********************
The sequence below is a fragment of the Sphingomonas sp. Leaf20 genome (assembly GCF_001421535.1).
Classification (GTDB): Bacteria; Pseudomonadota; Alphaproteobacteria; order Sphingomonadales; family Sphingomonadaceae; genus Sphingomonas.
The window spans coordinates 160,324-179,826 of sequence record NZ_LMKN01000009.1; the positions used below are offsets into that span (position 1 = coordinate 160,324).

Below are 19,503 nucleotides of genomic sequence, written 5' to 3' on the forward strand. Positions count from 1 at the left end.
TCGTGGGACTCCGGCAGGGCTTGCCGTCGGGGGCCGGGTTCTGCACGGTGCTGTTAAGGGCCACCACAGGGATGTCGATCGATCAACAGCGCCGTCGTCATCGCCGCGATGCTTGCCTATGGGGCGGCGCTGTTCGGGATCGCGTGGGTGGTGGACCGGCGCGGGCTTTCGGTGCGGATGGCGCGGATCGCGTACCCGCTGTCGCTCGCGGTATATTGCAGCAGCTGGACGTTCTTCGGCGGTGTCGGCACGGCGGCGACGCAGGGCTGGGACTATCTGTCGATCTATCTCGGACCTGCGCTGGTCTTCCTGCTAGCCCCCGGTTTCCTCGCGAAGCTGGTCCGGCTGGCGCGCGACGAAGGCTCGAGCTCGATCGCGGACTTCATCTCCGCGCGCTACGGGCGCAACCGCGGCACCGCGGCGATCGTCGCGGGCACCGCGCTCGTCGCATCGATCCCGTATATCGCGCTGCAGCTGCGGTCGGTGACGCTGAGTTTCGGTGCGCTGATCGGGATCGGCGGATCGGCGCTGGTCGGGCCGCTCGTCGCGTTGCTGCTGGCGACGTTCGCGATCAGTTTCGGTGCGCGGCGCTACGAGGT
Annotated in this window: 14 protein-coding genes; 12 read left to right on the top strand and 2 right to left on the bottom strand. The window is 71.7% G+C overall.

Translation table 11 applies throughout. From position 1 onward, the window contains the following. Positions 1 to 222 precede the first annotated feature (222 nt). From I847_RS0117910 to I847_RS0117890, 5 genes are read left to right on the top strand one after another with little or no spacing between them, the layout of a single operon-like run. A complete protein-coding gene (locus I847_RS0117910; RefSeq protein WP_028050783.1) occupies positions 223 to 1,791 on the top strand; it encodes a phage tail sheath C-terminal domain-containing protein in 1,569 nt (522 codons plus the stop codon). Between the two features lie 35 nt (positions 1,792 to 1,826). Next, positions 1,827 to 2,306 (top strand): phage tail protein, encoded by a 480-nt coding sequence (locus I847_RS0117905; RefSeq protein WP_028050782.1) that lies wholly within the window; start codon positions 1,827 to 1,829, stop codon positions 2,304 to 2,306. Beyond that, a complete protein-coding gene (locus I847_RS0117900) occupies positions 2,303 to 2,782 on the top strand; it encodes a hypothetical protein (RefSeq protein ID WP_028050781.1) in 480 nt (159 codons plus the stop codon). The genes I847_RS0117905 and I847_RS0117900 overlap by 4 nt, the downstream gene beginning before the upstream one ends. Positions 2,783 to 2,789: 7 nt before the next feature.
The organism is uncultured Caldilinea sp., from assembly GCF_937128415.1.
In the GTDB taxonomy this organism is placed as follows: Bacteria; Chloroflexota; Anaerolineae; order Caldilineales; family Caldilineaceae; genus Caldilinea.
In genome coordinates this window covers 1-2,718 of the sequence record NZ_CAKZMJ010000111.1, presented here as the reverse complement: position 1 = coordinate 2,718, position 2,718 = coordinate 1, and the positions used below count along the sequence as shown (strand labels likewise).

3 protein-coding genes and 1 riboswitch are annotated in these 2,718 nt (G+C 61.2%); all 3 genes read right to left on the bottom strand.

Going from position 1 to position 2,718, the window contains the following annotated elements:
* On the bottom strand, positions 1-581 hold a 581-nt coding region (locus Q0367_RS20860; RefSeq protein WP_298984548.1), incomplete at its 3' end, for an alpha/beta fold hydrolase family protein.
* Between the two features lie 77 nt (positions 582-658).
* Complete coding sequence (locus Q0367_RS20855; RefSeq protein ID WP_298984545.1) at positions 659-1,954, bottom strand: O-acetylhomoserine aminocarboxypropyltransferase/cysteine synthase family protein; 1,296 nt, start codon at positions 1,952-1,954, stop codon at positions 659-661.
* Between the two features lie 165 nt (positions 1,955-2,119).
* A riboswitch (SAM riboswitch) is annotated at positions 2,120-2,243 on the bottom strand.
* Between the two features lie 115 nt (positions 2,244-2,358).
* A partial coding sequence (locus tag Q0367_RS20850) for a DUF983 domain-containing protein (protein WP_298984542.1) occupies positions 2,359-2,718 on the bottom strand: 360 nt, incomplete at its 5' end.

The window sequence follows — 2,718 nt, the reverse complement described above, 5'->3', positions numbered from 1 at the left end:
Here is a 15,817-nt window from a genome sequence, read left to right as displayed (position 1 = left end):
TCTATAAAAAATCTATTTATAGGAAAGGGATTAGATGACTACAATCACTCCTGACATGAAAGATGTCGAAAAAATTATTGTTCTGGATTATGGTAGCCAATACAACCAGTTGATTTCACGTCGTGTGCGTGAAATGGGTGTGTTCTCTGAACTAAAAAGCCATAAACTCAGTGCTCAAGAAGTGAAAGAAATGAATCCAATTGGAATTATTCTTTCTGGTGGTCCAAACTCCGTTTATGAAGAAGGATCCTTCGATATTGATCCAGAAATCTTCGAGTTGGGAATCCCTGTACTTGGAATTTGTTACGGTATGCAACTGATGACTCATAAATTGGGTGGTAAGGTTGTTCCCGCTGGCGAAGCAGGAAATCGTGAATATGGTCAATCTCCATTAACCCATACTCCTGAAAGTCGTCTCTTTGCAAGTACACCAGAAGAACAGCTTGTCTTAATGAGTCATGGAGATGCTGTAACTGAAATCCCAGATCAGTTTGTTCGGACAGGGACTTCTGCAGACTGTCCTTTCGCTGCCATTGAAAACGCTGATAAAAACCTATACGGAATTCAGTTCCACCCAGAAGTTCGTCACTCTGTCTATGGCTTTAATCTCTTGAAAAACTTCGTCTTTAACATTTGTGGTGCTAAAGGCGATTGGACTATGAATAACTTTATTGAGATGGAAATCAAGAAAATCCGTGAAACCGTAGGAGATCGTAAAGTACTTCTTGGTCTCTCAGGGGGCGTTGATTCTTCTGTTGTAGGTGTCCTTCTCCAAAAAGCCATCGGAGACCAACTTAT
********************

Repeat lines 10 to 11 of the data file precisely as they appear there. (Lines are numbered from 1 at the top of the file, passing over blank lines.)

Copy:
In genome coordinates this window covers 1-2,718 of the sequence record NZ_CAKZMJ010000111.1, presented here as the reverse complement: position 1 = coordinate 2,718, position 2,718 = coordinate 1, and the positions used below count along the sequence as shown (strand labels likewise).

3 protein-coding genes and 1 riboswitch are annotated in these 2,718 nt (G+C 61.2%); all 3 genes read right to left on the bottom strand.